Monday, January 15, 2007

Feelings, Nothing More Than Feelings

So, I am perplexed as to why I feel this way.

I have made the decision to quit pumping. I am now down to two pumpings a day. This morning I pumped my smallest amount after going all night. I only pumped 3 oz. My normal amount for the morning was 10 oz. I think overall, for us, there are many more positives to switching to formula than there are negatives. Nevertheless I am plagued by thoughts of sadness about it. For one, it's the "breast milk is so much better your baby will waste away and be sick more often and not be smart in school and how could you use formula?" camp. They are loud. They make me feel guilty. They claim that if you just stick with it your baby will catch on, it will be better in the end. Sometimes it is just not the case. Believe me when I say we tried. Numerous times. We had 1/2 hour scream-fests in the middle of the might. She knew how to latch and I knew she was hungry. She just wouldn't eat. Even though I know my milk was abundant, she would eat every hour around the clock. After 3 weeks I caved and started pumping. She was like a different baby (in some ways). She started eating every 2-3 hours (still does!) and sleeping for longer stretches. As soon as the bottle hit her lips, it was like I could see the relief on her face; like she was just waiting for it. Occasionally she wanted to breast feed for comfort, but she won't even do that now. Several times I tried going back to exclusive BFing, but she wouldn't have it. I know the benefits of breast milk; that's why I chose to pump for the first few months. I have a bit of a supply frozen, so she'll still be getting 2 oz. of milk in each bottle for close to another month, which I feel good about. I wanted to freeze more than that, but my supply was not keeping up with her hearty appetite, so she was already getting half formula anyway.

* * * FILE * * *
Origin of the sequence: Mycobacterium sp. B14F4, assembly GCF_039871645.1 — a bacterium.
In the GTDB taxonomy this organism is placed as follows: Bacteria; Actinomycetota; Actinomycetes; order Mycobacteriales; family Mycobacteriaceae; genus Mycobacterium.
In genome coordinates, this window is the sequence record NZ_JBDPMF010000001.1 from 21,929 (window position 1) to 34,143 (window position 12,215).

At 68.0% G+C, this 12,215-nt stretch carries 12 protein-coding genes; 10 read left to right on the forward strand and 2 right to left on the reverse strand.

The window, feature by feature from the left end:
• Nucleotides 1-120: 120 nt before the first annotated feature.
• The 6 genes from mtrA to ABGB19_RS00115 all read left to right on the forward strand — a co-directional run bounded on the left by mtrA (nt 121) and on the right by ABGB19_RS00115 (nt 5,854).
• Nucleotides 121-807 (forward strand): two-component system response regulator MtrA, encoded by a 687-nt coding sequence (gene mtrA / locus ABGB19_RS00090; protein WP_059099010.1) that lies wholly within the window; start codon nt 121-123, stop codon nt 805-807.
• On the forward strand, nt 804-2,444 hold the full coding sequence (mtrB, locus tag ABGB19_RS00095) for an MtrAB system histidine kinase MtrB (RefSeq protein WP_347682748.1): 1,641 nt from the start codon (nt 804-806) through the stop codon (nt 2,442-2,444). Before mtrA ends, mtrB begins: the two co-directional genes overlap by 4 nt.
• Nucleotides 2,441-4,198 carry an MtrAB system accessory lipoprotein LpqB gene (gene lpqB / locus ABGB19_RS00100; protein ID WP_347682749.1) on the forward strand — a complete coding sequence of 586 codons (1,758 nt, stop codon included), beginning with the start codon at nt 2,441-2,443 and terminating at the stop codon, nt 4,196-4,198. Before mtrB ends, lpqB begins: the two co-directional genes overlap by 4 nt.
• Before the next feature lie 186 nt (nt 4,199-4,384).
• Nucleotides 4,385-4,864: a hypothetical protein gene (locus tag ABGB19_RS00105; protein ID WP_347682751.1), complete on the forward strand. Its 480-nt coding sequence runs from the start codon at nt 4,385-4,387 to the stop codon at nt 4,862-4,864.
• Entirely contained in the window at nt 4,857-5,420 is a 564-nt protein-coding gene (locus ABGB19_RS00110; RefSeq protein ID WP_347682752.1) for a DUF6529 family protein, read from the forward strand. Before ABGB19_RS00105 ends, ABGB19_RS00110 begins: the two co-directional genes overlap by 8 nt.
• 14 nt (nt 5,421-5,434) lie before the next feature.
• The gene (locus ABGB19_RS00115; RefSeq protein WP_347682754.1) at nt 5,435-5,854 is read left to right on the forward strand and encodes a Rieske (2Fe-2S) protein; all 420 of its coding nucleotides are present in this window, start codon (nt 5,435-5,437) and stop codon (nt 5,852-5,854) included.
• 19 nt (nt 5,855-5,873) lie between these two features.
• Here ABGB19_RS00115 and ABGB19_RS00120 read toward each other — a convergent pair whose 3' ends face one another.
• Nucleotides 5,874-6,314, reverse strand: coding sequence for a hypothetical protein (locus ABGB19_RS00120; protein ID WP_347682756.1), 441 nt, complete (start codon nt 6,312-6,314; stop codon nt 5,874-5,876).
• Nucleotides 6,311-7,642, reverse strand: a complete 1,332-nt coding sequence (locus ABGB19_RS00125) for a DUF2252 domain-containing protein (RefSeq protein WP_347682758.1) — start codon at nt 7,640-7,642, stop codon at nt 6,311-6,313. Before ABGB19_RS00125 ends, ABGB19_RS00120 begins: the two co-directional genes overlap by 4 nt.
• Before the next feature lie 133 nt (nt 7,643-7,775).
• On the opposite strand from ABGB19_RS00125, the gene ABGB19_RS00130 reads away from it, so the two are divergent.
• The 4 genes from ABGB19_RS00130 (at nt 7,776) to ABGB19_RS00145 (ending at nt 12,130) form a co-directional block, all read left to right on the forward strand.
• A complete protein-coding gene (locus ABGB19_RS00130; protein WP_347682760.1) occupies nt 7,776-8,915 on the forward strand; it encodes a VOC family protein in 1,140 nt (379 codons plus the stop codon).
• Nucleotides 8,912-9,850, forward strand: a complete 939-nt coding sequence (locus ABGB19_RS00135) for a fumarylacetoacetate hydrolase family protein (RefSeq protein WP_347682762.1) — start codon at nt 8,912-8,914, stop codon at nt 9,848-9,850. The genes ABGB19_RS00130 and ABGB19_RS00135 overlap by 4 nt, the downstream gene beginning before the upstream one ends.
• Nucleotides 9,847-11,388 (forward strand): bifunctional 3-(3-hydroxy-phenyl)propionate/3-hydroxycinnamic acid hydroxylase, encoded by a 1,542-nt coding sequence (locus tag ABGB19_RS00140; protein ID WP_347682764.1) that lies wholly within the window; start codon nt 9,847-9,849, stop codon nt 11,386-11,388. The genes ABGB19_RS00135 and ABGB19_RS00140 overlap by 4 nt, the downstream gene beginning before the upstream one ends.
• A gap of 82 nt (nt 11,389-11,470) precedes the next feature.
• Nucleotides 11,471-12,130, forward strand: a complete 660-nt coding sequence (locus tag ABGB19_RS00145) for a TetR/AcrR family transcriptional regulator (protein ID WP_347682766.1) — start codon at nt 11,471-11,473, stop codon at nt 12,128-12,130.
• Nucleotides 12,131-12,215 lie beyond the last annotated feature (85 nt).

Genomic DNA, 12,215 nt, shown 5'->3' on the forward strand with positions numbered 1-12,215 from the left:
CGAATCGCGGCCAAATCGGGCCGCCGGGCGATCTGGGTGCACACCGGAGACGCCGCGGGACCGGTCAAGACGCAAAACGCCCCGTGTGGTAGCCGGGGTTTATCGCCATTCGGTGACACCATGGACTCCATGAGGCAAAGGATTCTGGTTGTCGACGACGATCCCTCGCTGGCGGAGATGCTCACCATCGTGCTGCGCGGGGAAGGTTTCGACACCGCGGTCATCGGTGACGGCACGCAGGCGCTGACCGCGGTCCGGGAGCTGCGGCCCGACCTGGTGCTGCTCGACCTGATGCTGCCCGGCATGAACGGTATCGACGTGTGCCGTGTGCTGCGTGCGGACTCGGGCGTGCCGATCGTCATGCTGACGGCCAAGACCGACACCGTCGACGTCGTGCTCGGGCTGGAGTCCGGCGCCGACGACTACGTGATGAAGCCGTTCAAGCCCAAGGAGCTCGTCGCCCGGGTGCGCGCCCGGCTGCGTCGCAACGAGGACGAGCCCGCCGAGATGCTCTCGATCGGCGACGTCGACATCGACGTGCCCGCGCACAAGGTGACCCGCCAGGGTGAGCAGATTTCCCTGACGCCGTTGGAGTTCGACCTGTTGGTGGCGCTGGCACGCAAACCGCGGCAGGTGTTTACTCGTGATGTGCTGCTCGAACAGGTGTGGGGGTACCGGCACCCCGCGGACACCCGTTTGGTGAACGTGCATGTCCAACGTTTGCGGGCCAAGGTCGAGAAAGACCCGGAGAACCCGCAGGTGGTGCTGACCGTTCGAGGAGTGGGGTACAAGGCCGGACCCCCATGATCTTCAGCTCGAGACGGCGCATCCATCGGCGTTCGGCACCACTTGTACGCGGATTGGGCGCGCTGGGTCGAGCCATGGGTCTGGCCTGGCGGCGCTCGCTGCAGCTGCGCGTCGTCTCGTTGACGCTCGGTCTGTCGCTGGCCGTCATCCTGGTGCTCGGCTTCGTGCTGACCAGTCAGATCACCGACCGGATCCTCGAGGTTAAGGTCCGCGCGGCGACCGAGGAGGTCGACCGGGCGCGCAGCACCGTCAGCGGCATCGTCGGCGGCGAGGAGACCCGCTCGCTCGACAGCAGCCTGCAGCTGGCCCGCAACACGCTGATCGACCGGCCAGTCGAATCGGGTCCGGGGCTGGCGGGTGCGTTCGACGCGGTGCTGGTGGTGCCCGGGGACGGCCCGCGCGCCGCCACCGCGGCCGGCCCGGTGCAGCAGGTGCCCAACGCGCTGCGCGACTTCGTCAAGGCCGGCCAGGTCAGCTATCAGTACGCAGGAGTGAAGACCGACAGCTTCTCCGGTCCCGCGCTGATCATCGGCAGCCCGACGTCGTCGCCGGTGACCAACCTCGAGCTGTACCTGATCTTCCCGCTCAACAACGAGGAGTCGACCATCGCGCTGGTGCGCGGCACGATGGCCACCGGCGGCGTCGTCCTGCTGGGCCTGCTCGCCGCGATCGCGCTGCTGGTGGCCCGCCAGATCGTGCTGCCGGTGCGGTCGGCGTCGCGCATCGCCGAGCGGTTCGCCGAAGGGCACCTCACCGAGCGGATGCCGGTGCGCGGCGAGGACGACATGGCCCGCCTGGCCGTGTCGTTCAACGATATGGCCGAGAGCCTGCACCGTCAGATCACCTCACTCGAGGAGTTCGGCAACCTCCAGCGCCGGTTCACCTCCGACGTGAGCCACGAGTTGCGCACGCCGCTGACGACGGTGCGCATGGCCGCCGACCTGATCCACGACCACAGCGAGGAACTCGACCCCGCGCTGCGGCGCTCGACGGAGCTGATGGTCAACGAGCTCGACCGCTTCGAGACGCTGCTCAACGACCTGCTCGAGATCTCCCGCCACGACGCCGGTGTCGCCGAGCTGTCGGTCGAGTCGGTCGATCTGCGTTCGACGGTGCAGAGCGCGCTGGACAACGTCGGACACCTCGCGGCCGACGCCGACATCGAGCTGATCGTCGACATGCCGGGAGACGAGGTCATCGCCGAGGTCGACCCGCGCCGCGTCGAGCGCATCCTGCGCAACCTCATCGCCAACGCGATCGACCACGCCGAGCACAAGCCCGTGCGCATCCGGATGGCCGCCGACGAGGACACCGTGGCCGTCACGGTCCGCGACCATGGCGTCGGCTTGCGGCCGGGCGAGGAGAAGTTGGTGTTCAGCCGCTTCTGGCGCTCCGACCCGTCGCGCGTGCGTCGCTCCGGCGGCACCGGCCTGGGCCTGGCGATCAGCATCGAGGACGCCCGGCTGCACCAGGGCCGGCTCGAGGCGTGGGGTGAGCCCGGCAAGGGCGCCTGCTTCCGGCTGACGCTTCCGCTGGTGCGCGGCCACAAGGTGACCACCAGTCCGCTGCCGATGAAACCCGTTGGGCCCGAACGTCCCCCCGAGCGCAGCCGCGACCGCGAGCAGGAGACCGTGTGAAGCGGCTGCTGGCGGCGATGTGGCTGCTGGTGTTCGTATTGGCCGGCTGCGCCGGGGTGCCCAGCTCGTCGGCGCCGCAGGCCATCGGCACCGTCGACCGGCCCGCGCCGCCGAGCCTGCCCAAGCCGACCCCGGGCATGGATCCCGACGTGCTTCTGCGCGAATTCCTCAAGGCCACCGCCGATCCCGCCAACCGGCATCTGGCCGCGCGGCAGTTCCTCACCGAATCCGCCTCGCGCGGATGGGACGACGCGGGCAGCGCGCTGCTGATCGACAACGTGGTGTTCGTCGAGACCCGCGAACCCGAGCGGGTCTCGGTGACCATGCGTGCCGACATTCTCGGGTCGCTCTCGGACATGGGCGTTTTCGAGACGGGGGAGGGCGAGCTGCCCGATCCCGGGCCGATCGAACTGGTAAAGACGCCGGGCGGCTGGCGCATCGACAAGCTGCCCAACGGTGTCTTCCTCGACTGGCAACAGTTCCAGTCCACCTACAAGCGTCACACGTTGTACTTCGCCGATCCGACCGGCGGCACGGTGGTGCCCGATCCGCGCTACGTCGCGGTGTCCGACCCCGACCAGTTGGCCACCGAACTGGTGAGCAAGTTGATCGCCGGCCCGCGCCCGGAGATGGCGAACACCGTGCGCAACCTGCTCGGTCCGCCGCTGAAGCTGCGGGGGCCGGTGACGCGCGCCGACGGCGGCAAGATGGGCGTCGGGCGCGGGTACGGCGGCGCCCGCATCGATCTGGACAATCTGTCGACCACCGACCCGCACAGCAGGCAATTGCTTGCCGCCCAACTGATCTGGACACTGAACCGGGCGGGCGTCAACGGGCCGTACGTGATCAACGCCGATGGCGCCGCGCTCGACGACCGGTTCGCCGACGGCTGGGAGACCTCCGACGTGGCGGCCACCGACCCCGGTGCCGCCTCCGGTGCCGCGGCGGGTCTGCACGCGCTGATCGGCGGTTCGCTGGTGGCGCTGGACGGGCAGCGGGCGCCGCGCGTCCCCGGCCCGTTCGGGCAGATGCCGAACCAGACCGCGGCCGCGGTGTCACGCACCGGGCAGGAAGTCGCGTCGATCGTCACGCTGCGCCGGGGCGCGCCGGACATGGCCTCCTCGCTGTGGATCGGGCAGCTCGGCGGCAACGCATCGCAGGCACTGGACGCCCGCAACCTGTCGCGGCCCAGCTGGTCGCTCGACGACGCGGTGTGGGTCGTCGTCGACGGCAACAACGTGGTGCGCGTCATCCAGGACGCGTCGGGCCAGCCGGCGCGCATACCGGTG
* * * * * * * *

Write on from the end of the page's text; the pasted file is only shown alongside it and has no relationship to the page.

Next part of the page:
I do not love my baby any less because we are switching to formula. In fact, quite the opposite. I am doing this because I feel it is best. Not only is it less stress for me, but she is dealing with it much better, too. Dorothy is a fussy child most of the time. She frequently arches her back and screams. Sometimes she is so mad she refuses to eat her bottle. In the few days we have been doing 2/3 formula and 1/3 breast milk, she has not had one episode where she was screaming/refusing her bottle. She still fusses a lot of the time and gets mad (a lot of it must be personality). She also has had less (only one episode in a week) excema flare-ups on her cheeks. When it flares up, it is all of a sudden. Her cheeks will get bright red, as well as dry and scaly. This will last for several hours to a day or so. My thought is that she has food sensitivities. These two things paired with constant spitting up told me that she was not comfortable. Since the switch to mostly formula she also spits up less. She still spits, but generally not the large volume that she was doing after almost every feeding, and not one projectile. I have a feeling it will improve even more once we have made the switch entirely.